Tuesday's lawsuits--particularly in conjunction with federal anti-spyware legislation nearing passage--could help rein in business practices that have posed increasing risks for Net surfers during the past few years.

"Very much like with spam and the spam legislation last year, spyware can be fought through a combination of efforts: enforcement, legislation, technology and consumer education," said Dave Baker, an attorney at Internet service provider EarthLink, which has been an active participant in anti-spyware efforts. "No one thing cures the problem by itself."

The last year has proved to be a tipping point for an issue that has been building for several years. Reports of widespread adware and spyware infection have increased dramatically, in part as consumers have increasingly realized that their computer crashes and slowdowns were being caused by surreptitious advertising software.

EarthLink recently said its online spyware-spotting tool had been used 3 million times since January and had found an average of 26 spyware components on people's hard drives.

The result has been a surge of legislative efforts in Congress and state legislatures, as well as this week's lawsuits from the FTC.

Legal limits
Wallace--once dubbed "Spamford" by a Net community desperate to cut off the flow of unsolicited e-mail coming from his company's servers--has been operating new advertising ventures for several years. Regardless of the suit's outcome, the charges brought against Wallace's companies--Seismic Entertainment Productions and SmartBot--could help raise awareness of the issue.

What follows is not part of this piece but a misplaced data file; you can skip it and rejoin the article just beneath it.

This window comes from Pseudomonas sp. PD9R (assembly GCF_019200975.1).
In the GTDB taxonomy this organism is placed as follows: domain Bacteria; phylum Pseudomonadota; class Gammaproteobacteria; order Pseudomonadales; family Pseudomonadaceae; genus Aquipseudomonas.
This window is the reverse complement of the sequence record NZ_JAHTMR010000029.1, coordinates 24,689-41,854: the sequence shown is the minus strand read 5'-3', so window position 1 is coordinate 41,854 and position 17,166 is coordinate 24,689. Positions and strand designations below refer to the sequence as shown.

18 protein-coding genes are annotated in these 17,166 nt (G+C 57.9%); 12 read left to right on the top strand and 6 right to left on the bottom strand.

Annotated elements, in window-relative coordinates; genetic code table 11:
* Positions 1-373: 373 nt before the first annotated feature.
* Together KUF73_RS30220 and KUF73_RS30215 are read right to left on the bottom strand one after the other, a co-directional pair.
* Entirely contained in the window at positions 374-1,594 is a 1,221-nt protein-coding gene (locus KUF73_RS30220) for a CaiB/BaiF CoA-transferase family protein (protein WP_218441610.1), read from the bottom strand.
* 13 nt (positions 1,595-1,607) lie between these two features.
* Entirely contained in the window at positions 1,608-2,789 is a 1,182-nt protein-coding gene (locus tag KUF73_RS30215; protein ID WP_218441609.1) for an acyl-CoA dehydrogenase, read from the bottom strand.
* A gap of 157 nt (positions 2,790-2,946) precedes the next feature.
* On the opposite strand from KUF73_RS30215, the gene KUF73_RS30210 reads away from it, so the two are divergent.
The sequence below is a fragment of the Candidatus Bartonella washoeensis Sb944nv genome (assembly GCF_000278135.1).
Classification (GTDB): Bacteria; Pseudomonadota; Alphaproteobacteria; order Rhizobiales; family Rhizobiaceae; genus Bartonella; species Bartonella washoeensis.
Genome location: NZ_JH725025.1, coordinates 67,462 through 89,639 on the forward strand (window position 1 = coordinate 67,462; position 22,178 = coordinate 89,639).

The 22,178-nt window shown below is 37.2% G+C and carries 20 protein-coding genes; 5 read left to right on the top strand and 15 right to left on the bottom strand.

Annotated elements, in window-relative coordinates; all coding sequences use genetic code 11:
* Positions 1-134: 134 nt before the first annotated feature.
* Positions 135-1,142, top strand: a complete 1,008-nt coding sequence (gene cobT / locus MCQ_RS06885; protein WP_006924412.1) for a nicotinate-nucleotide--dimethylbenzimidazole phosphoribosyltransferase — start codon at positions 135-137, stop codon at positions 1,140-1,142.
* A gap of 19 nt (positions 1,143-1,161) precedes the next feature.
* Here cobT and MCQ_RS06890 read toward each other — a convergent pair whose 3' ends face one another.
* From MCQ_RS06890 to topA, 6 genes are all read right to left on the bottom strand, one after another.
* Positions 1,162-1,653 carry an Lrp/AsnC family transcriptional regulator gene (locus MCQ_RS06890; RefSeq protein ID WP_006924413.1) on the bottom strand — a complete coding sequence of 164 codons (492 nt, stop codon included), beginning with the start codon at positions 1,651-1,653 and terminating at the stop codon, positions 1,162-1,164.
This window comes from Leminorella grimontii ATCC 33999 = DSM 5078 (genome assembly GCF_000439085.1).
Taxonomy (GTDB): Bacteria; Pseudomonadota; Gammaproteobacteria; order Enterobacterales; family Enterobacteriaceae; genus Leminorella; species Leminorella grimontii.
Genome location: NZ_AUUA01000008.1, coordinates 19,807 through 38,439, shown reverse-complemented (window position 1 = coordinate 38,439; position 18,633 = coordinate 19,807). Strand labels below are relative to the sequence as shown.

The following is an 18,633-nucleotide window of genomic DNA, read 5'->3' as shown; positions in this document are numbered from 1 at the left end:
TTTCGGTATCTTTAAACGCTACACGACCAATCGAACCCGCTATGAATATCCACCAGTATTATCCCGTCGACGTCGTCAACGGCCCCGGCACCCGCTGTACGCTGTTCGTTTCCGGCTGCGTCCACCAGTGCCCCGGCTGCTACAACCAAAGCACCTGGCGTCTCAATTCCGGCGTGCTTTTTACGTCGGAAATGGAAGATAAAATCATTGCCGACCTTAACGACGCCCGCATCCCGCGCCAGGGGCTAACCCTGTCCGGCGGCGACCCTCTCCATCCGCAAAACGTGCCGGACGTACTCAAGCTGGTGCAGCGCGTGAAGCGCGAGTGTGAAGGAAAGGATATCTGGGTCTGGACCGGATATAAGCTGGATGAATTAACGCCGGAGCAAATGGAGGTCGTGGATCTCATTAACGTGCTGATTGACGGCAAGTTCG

In an interview with CNET in 2001, he outlined his strategy of boosting traffic by forcing people to click through multiple pop-up windows in order to exit his entertainment site. He said he would soon start collecting personal information from people who wanted to use his site without so many windows.

"We don't violate anybody's privacy; everything is disclosed," Wallace said in that interview. "We're giving something away for free in exchange for consumers' permission to use private information. It's no secret. Publishers Clearing House has been doing this type of thing for years."

The FTC cited that interview in its lawsuit, which was filed in New Hampshire federal court last week. Wallace said the current incarnation of his Web sites did not collect any personal information about consumers at all.

In the lawsuit, FTC and independent investigators outline a string of what they say were potentially abusive practices.